The most notable feature of the above configurations is that they both use the same bell and mouthpipe.  While this is the not the first instance of using the same components for different bore sized instruments, it is perhaps the most surprising.  There is one other surprising aspect of these and the other late Mt Vernon C trumpets.  Bach discontinued use of the #229 bell after this last design change.  Said another way, he considered the #239 bell the appropriate bell for his late Mt Vernon C trumpets.


Major Alteration--Tuning Slide Width Increased--Again


            The late Mt Vernon trumpets (both Bb and C) changes are recognizable to most trumpet players.  The major change of course was in the width of the tuning slide.  This change was larger than the width increase heading into Mt Vernon.  It fact, it was about 50 percent greater than the earlier increase.  That, in turn, forced a redesign of the entire layout of Bach’s trumpets.  Among other changes, the bell bend and mouthpipe assembly dimensions were altered to compensate.  As an item of interest, this change shortened the mouthpipe itself by a quarter of an inch.  The commonly accepted six-inch Bach mouthpipe resulted from this alteration.


The photograph shown below illustrates the change in layout on the late Mt Vernon trumpets.

Figure 10: Bach Stradivarius Trumpets #13960 and #17635
(Click the Image to View Full Size in a New Window)


            The above photograph is spliced from two individual photographs taken at different times and under obviously different lighting conditions.  Nonetheless, the increased width of the tuning slide on the late Mt Vernon trumpet on the bottom, #17635, is obvious when it is compared to that of early Mt Vernon trumpet, #13960.  The two trumpets represent the change from the early to late Mt Vernon designs.  The difference in the bell bends is not discernible.  The change in the length of the mouthpipe assembly would be more obvious had these two trumpets been compared on a pegboard as in the other comparative photographs presented in this article.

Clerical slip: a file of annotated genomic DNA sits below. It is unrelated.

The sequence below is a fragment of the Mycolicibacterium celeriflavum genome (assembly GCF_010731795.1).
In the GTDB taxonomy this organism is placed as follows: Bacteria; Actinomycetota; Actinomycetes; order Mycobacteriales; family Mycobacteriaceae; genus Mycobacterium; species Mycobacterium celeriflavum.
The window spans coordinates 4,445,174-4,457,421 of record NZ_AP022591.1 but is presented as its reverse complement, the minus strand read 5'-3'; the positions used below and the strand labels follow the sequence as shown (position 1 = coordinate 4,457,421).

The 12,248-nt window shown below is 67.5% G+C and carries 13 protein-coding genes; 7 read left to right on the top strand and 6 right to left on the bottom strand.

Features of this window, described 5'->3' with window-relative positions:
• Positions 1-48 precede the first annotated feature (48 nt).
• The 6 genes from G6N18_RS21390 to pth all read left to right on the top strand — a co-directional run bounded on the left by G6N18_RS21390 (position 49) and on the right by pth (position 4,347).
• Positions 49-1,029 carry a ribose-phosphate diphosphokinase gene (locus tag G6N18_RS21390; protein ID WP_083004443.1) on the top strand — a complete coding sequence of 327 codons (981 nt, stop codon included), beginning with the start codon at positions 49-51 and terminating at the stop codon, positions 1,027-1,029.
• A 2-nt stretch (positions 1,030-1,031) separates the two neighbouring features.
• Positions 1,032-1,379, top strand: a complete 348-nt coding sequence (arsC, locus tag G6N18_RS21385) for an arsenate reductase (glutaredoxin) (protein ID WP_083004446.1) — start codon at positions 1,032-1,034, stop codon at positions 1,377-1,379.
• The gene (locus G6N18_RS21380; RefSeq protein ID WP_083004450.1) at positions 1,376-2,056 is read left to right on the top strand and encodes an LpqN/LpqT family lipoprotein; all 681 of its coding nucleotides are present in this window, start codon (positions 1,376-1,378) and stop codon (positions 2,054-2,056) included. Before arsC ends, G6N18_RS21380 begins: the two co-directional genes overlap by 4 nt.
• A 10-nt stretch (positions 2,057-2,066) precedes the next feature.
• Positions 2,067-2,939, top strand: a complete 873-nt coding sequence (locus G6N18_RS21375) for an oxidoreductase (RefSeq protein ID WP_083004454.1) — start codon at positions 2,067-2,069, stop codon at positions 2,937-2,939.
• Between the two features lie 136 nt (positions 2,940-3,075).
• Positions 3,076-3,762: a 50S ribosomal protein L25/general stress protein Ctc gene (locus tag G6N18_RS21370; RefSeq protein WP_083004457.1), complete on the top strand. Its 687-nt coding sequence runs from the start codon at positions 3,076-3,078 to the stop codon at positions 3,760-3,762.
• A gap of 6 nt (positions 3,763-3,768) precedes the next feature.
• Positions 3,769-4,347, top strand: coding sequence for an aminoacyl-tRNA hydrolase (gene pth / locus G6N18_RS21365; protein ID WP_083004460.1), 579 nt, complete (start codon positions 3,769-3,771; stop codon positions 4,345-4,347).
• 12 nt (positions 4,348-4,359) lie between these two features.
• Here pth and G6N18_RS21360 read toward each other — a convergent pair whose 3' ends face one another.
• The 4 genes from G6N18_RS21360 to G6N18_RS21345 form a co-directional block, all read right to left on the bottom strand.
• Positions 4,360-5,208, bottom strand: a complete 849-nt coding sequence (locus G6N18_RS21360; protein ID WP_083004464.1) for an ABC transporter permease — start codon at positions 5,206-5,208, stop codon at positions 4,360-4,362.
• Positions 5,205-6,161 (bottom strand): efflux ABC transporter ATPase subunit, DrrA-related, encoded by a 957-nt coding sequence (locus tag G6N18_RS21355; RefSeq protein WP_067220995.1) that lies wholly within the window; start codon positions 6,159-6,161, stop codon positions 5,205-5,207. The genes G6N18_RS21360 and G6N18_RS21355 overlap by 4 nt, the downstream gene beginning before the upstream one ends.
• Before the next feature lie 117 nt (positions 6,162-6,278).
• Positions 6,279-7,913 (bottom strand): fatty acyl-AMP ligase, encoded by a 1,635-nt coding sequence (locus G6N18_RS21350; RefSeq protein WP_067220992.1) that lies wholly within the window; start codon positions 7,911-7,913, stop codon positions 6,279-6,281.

The Last Years


            Bach’s sale of his company to the Selmer Company was in the planning for at least two years and maybe longer.  No major work was done on Bach’s C trumpets during this period.  Ownership changed hands in early October 1961.  Other efforts were underway for the transition and even the introduction of some new models (Minerva).


             No research has been done on Bach’s C trumpet during the Selmer Company’s ownership at Mt Vernon.  C trumpets made from 1961 until the move to Elkhart are probably identical to those of Bach’s late Mt Vernon manufacturing period.  Bach’s last configuration of large bore trumpets using the #239 bell and #25 mouthpipe, configuration (F), is still identified as the standard large bore Bach C trumpet configuration today despite the popularity of the #229 bell.